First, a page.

a clean way to define dictionary

Michele Simionato mis6 at pitt.edu
Fri Jun 20 15:52:06 CEST 2003

Alexander Schmolck <a.schmolck at gmx.net> wrote in message news:<yfsof0t7gwp.fsf at black132.ex.ac.uk>...
> mis6 at pitt.edu (Michele Simionato) writes:
> I wanted to measure the slowdown due to "pure" 
> > subclassing, i.e. without doing anything to __getattr__ and __setattr__.
> Do you maybe mean __getitem__/__setitem__? I'm not sure why you are interested
> in the "pure" subclassing overhead, this doesn't seem a particularly
> meaningful quantity in the context of comparing it to the price to pay for no
> built-in dict(foo='bar') sugar.
> > Of course, if you override __getattr__, there is an issue, but the
> > issue would be the same with Python 2.2. 
> > I am curious to test the difference between Python 2.2 and 2.3;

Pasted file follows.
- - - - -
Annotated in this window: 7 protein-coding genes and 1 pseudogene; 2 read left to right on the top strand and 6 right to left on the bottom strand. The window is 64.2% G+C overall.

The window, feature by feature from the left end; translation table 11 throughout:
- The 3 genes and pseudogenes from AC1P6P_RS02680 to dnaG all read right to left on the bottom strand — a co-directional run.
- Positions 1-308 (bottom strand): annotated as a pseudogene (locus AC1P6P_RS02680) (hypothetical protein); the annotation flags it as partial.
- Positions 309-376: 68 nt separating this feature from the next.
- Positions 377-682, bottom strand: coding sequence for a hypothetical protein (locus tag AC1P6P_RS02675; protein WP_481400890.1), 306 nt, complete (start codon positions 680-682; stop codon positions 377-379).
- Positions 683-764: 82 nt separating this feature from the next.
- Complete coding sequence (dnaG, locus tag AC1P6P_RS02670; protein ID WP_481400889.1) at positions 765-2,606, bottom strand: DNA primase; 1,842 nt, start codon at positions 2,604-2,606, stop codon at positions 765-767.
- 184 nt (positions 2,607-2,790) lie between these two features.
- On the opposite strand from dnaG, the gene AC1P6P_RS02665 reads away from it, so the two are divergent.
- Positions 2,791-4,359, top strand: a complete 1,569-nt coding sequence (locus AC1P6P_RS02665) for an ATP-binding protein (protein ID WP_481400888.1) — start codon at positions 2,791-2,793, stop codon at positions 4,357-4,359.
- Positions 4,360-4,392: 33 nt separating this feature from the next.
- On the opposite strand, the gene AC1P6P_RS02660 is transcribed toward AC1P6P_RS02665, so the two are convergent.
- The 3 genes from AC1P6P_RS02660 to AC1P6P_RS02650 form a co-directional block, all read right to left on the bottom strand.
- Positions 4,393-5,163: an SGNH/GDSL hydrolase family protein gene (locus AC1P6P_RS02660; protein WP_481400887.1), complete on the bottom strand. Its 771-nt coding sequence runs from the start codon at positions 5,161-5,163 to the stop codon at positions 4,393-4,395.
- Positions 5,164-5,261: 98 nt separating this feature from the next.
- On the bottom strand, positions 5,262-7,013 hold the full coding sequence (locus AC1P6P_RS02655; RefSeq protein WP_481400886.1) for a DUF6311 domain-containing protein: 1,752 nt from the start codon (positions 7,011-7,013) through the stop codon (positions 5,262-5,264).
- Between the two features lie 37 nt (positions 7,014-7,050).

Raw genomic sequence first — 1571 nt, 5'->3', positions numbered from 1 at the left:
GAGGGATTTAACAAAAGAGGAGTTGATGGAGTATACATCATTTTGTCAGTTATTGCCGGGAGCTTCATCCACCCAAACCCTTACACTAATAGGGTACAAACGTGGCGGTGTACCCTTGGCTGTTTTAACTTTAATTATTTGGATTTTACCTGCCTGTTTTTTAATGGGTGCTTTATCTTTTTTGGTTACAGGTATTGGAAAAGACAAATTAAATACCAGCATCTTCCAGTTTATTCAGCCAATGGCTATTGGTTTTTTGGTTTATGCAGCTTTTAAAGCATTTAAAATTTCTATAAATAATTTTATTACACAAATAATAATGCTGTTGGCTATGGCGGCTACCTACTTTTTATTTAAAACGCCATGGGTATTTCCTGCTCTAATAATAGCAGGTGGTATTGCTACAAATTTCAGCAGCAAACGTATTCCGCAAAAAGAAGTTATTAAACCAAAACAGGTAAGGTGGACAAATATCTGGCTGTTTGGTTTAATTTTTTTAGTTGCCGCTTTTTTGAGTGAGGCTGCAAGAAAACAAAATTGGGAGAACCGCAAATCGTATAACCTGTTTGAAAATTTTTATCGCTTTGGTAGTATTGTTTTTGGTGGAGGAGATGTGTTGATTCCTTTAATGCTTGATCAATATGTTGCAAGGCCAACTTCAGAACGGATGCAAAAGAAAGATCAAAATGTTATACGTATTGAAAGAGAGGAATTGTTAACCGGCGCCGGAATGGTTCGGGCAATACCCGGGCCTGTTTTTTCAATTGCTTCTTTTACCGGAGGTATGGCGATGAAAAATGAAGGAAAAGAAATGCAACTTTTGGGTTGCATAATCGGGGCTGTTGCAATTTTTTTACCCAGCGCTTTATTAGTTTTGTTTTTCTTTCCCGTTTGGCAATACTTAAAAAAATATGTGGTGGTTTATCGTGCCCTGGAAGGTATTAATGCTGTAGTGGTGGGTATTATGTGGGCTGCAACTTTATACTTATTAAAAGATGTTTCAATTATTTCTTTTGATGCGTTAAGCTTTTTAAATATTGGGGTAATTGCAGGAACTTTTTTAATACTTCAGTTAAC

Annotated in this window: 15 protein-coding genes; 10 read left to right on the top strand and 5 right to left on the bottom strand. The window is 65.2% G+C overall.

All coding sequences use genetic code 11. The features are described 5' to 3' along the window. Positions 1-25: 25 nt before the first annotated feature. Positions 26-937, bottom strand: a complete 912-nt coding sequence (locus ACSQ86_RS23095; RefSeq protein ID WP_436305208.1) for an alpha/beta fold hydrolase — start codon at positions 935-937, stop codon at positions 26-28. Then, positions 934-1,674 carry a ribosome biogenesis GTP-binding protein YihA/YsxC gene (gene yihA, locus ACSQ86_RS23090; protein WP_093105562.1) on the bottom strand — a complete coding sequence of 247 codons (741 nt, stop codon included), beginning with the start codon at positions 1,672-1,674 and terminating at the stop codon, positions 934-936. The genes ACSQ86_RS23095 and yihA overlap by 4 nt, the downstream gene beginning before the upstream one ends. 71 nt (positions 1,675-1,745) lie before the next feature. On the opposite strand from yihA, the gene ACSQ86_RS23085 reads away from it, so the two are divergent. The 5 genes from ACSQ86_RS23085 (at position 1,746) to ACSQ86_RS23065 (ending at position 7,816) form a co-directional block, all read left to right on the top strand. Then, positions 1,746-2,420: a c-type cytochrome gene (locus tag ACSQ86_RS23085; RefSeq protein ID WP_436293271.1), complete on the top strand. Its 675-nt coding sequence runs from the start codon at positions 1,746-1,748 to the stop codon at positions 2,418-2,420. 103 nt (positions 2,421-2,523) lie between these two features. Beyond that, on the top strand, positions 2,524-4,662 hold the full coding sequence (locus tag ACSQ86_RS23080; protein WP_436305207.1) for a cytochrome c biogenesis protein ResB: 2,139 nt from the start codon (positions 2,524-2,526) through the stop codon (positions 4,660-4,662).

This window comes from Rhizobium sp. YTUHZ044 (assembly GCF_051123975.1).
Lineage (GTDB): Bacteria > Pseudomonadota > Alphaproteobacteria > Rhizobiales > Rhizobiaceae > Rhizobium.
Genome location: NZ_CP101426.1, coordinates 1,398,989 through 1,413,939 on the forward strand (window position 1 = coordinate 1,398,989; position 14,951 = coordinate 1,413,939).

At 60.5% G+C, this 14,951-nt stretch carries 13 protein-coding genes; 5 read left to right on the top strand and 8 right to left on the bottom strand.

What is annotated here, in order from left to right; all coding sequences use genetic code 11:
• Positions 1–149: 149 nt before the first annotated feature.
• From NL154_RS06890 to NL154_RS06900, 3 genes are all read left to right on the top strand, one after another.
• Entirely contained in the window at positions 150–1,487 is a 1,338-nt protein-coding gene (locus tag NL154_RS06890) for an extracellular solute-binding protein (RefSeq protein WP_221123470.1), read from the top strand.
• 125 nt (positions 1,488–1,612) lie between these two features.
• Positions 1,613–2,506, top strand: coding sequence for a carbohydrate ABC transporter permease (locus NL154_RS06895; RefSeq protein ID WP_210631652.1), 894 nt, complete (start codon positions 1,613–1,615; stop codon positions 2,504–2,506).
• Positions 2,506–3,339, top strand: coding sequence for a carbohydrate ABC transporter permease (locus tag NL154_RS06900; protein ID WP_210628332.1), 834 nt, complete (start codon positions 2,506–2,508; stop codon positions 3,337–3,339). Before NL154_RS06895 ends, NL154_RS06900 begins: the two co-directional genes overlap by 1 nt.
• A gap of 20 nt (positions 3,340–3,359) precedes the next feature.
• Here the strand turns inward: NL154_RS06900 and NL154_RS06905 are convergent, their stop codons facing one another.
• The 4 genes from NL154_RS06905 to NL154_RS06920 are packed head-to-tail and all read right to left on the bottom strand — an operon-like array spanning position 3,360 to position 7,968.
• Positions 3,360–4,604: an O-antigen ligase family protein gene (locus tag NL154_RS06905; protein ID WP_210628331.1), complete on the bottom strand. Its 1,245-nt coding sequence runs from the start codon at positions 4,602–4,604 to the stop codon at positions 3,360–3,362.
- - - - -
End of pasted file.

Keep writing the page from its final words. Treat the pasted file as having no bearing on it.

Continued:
> > I will look at the instance creation time too, but this is less
> > important than the access time, since typically I create a dictionary 
> > only once.
> Indeed (which is why having to write your own syntactic sugar one-liner
> wouldn't even be a performance problem).
> 'as

Sorry for the typo, of course I meant __setitem__/__getitem__. 
I am saying that a workaround for the change of the constructor signature 
is to subclass dict and to override the constructor. There is 
not a big penalty and you seems to agree (your last sentence). 
Overriding __getitem__ gives a big penalty, that's true, but this has 
nothing to do with the change of the constructor in Python 2.3, right ?
I do not understand where the source of the confusion is (if any).


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